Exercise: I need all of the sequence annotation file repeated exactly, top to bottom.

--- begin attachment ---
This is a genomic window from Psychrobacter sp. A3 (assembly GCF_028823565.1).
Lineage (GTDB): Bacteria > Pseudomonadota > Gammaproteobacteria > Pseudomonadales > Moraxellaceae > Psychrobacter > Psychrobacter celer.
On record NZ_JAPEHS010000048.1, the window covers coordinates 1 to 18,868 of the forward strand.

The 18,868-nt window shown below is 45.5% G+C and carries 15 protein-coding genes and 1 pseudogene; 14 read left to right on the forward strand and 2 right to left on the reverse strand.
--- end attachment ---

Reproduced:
This is a genomic window from Psychrobacter sp. A3 (assembly GCF_028823565.1).
Lineage (GTDB): Bacteria > Pseudomonadota > Gammaproteobacteria > Pseudomonadales > Moraxellaceae > Psychrobacter > Psychrobacter celer.
On record NZ_JAPEHS010000048.1, the window covers coordinates 1 to 18,868 of the forward strand.

The 18,868-nt window shown below is 45.5% G+C and carries 15 protein-coding genes and 1 pseudogene; 14 read left to right on the forward strand and 2 right to left on the reverse strand.